What Obama needs to do is connect the dots. Americans don’t see the big picture. They don’t see the narrative. They don’t hear the story. They don’t understand that we’ve had three decades of flat wages, that almost a quarter of all income is now going to the top one percent. They don’t understand the connections between all of these issues and problems. They don’t see that there is a large tapestry here. A leader needs to weave that tapestry, show how one thing is related to another. We’ve not had a president who did that since Ronald Reagan. The tapestry he wove was the wrong tapestry; it bore no relation to reality. But at least he explained. He showed how “a” relates to “b” relates to “c”. He did connect the dots…

Robert Reich with Chris Lydon in Cambridge, September 24, 2010

Podcast • May 4, 2010

David Remnick: The "Race" Route over Obama’s "Bridge"

Click to listen to Chris’s conversation with David Remnick. (27 minutes, 16 mb mp3) David Remnick is hanging out and indulging me here, late on a book-tour evening, in a little polite rattling of the ...

Click to listen to Chris’s conversation with David Remnick. (27 minutes, 16 mb mp3)

David Remnick is hanging out and indulging me here, late on a book-tour evening, in a little polite rattling of the racial premise of his Obama story, The Bridge.

Race is Remnick’s theme — through young Obama’s assembling of an identity; in the local black politics of Chicago that first roughed him up; in the discontents around the Obama presidency in mid-2010. To me, contrarily, the tell-tale theme of the Obama story is Empire and the sorrows thereof, going back to family tales of colonial Kenya and Obama’s renunciation of “dumb wars” like Iraq.

I’ve been second-guessing Remnick’s emphasis since his remarkable New Yorker piece on “The Joshua Generation” in the issue of November 14, 2008. I wrote him at the time that I thought he’d misheard Rev. Jeremiah Wright’s famous “God damn America” speech. Wright’s “jeremiads,” Remnick wrote, “were meant to rouse, to accuse, to shake off dejection.” They were “part of a tradition well known to millions of church-going African Americans…” But I presumed to point out they weren’t standard rants at all. That “God damn America” line, I noted, “was first spoken in 1903 by the greatest of all American public intellectuals, William James, about the invasion, mutilation and occupation of the Philippines.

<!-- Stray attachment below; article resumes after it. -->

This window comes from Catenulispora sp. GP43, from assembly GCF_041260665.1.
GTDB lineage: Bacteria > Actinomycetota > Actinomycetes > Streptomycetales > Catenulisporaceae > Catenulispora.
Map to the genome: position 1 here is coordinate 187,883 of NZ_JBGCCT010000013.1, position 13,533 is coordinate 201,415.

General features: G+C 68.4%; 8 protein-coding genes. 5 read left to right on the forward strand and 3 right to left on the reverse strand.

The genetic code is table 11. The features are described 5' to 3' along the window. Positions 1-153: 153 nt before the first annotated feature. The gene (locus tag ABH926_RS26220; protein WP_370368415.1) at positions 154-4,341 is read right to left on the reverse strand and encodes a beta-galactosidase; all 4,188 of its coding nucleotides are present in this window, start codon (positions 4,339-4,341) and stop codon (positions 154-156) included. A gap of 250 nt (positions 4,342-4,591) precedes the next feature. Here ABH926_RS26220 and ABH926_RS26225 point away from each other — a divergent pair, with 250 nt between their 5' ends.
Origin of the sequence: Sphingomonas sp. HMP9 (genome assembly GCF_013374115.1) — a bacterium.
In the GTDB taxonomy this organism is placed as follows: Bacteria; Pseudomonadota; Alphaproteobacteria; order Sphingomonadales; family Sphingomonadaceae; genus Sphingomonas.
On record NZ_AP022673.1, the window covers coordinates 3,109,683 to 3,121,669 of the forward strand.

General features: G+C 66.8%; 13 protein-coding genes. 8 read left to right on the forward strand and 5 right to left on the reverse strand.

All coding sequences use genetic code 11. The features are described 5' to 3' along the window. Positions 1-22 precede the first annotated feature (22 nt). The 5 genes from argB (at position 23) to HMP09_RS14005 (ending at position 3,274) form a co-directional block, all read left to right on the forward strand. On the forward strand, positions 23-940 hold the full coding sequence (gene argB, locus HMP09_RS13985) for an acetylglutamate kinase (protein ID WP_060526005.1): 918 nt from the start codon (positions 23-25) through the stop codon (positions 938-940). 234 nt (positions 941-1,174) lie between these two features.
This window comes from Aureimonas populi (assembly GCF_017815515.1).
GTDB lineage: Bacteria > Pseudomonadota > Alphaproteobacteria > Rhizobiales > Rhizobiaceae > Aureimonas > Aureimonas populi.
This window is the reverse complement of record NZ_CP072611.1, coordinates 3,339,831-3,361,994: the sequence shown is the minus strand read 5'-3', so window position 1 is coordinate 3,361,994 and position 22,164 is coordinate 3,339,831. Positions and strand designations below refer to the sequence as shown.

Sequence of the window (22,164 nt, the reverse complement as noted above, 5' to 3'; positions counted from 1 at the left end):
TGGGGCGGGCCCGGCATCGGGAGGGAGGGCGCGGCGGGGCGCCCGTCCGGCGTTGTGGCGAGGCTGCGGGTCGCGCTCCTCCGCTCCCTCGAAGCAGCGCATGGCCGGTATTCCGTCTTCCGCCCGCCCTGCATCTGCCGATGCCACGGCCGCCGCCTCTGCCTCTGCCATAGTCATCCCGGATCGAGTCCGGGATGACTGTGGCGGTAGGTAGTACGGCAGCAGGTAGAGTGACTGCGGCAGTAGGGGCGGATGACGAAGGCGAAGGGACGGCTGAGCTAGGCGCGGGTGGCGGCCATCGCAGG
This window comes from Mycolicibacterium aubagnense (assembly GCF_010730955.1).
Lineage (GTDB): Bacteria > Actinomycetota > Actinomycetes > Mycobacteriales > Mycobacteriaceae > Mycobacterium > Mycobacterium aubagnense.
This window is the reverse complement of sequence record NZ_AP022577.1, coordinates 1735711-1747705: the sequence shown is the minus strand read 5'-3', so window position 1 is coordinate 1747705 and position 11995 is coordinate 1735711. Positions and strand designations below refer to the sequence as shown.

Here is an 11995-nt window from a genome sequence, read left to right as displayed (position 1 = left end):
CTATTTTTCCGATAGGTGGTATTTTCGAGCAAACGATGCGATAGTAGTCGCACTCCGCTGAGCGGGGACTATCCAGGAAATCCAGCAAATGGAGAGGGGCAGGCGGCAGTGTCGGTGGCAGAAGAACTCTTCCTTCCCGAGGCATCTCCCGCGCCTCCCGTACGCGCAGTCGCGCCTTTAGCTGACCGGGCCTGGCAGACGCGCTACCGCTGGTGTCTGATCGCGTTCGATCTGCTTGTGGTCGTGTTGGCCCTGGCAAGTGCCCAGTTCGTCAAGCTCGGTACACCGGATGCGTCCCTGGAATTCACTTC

“It applies precisely today,” I emailed Remnick. “Reverend Wright’s outburst reflected not especially the sound of the black church but rather the popular intuition, now happily ratified by a national election, that the war in Iraq and nearly eight years of the Bush Doctrine are a damnable violation of our constitutional values and our place in the global, nay universal, scheme of things. The vote on November 4 was as much about Empire as it was about Race, or McCain or Bush, or the Meltdown.”

Remnick tracks the anxiety in the country today, the Age of Obama blues, to the “radical change” of complexion in the White House. I track it rather to the disorientations of extended empire — for example: the Golden State of California, at the brink of bankruptcy, issuing scrip, while Obama surges in Afghanistan, using drones against pre-modern tribesmen and American soldiers each costing $1-million a year. That’s a taste of the tension in our fast gab about a ripping good read in biographical journalism.